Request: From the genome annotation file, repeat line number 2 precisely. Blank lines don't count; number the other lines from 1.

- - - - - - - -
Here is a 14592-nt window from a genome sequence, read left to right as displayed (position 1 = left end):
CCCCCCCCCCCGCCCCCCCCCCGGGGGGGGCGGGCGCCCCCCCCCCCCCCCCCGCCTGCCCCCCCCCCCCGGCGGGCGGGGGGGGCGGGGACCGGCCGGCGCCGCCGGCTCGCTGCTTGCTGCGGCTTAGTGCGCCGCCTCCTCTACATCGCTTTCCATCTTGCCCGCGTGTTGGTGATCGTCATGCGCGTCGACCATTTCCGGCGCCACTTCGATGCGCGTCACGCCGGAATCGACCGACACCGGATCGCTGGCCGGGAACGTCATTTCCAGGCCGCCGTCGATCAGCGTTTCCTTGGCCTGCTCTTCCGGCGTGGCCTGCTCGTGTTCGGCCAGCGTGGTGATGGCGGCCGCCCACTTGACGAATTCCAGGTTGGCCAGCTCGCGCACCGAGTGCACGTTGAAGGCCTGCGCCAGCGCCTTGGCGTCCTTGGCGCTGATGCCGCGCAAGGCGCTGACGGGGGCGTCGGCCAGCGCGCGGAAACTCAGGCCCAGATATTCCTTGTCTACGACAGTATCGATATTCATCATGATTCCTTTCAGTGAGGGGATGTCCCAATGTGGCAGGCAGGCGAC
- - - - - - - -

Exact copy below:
CCCCCCCCCCCGCCCCCCCCCCGGGGGGGGCGGGCGCCCCCCCCCCCCCCCCCGCCTGCCCCCCCCCCCCGGCGGGCGGGGGGGGCGGGGACCGGCCGGCGCCGCCGGCTCGCTGCTTGCTGCGGCTTAGTGCGCCGCCTCCTCTACATCGCTTTCCATCTTGCCCGCGTGTTGGTGATCGTCATGCGCGTCGACCATTTCCGGCGCCACTTCGATGCGCGTCACGCCGGAATCGACCGACACCGGATCGCTGGCCGGGAACGTCATTTCCAGGCCGCCGTCGATCAGCGTTTCCTTGGCCTGCTCTTCCGGCGTGGCCTGCTCGTGTTCGGCCAGCGTGGTGATGGCGGCCGCCCACTTGACGAATTCCAGGTTGGCCAGCTCGCGCACCGAGTGCACGTTGAAGGCCTGCGCCAGCGCCTTGGCGTCCTTGGCGCTGATGCCGCGCAAGGCGCTGACGGGGGCGTCGGCCAGCGCGCGGAAACTCAGGCCCAGATATTCCTTGTCTACGACAGTATCGATATTCATCATGATTCCTTTCAGTGAGGGGATGTCCCAATGTGGCAGGCAGGCGAC